3.0 Other Embodiments It should be noted that any or all of the foregoing embodiments throughout the description above may be used in any combination that is desired to form additional composite embodiments. . Although the subject matter of the present invention has been described in language specific to structural features and / or methodological actions, the subject matter of the invention as defined in the appended claims is not necessarily limited to the specific features or acts described above. Will be understood. Rather, the specific features and acts described above are disclosed as example forms of implementing the appended claims.

Claims (8)

  1. A computer-implemented process for estimating the position of a sound source using a signal output from a microphone array having a plurality of sound sensors arranged to pick up sound emitted by a sound source in an environment exhibiting reverberation and environmental noise, the computer The following process operations to be performed using:
    Inputting the signals output by each of the audio sensors;
    Identifying the position of a sound source using maximum likelihood calculation, wherein the position of the sound source is the closest to the actual signal output by the audio sensor when sound is emitted from the position of the sound source. A position indicating the propagation time of the emitted sound from the position of the sound source to each of the audio sensors, resulting in a match, the signal output by the audio sensor, and the maximum likelihood calculation is When calculating the signal that most closely matches the actual signal, an estimation of a voice sensor response including a delay subcomponent and an amplitude subcomponent for each voice sensor is used, and the sensor response of the voice sensor is used. The delay subcomponent of the sound source depends on a propagation time of the sound emitted by the sound source to the sound sensor; and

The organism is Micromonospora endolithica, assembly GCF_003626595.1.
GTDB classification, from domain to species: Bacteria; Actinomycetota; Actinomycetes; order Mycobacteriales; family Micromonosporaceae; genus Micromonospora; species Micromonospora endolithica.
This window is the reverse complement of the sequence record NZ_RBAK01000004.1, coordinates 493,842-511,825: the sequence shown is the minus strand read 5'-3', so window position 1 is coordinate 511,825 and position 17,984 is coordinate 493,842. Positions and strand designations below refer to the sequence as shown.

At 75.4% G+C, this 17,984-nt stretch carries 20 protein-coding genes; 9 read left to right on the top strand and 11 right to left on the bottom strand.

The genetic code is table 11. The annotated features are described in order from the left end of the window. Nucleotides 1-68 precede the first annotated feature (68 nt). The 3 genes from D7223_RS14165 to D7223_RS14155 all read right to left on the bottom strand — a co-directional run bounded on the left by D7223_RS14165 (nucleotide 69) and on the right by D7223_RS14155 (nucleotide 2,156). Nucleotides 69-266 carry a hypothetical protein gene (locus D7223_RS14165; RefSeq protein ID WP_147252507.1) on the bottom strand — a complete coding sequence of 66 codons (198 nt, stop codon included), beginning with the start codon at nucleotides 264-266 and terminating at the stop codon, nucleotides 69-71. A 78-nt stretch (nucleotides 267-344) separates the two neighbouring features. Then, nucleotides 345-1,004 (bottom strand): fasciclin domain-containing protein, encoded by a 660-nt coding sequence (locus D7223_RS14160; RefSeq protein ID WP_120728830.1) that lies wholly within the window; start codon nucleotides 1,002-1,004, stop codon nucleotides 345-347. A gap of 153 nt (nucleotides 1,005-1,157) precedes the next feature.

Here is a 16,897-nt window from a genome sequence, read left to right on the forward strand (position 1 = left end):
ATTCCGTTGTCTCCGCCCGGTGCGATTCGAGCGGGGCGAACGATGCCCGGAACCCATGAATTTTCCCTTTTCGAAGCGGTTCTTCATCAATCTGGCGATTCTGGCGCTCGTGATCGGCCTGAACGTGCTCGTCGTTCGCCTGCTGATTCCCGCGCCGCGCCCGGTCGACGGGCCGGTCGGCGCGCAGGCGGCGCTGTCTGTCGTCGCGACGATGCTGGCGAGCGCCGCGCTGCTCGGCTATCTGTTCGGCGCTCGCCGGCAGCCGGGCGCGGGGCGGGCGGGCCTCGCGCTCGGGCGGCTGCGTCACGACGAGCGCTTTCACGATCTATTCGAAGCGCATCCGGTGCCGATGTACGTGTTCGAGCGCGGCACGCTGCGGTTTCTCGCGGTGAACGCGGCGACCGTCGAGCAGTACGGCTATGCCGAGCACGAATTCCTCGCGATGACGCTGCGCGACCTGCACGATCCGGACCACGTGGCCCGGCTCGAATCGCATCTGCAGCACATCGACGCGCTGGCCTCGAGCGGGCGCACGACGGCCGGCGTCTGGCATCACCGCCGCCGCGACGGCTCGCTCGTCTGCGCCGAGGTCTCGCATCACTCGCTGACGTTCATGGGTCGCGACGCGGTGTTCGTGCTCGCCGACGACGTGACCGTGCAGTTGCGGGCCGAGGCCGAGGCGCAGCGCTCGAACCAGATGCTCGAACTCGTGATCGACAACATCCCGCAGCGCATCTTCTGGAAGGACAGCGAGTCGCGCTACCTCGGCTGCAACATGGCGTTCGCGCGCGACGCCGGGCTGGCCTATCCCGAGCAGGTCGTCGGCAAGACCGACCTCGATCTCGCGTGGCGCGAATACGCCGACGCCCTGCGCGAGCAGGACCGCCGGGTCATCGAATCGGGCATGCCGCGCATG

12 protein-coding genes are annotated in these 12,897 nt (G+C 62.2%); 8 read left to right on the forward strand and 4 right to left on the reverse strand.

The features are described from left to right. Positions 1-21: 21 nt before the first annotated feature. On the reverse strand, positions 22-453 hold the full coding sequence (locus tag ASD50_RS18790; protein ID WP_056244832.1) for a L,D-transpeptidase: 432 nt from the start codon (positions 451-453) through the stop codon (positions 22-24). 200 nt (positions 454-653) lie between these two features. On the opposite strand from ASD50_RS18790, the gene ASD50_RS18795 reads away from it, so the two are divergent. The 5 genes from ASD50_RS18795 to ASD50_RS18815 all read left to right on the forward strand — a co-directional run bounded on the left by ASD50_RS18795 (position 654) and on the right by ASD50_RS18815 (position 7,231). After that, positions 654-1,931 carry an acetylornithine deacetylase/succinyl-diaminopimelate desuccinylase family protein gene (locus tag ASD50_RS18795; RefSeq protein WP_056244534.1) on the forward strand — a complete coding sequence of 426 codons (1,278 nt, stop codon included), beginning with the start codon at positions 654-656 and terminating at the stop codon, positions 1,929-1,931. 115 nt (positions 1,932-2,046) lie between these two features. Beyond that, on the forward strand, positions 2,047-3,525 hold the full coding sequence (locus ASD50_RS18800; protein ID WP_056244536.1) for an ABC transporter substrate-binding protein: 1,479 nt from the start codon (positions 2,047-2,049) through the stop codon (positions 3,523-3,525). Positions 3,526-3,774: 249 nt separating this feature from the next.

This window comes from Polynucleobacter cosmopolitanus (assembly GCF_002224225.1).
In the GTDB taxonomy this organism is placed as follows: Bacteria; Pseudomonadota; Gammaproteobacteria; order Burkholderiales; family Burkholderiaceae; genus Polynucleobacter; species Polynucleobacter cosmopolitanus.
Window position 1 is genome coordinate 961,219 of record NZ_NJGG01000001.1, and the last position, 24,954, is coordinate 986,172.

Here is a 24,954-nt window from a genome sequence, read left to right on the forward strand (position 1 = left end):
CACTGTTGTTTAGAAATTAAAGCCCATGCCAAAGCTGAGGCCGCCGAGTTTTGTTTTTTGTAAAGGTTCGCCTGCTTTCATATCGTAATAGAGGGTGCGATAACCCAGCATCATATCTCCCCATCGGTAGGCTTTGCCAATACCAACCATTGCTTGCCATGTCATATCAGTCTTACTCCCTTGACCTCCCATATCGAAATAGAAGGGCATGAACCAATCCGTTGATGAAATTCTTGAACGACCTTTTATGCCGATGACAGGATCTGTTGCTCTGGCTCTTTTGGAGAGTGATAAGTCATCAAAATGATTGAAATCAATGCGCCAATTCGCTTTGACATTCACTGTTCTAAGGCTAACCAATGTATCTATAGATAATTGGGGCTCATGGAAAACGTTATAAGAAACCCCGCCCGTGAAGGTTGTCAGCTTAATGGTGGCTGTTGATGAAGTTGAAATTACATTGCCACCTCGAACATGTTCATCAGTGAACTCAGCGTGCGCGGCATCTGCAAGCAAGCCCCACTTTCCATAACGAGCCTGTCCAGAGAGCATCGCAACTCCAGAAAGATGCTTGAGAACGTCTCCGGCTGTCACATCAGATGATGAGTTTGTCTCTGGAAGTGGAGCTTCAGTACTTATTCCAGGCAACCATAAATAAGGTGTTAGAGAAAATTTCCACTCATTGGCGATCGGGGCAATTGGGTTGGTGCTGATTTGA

Designating the position of the identified sound source as an estimated sound source position , and
    The process operation for specifying the position of the sound source is:
    Each sensor output signal
    A sound source signal generated by the audio sensor in response to sound emitted by the sound source and modified by the sensor response including the delay subcomponent and the amplitude subcomponent;
    A reverberation noise signal generated by the voice sensor in response to the reverberation of the sound emitted by the sound source;
    Characterizing as a combination of signal components including an environmental noise signal generated by the audio sensor in response to environmental noise;
    Measuring or estimating amplitude subcomponents of the sensor response, reverberation noise signal and environmental noise signal associated with each audio sensor;
    Estimating a delay subcomponent of the sensor response for each of a predetermined set of candidate sound source positions for each of the audio sensors, each candidate sound source position representing a possible position of the sound source;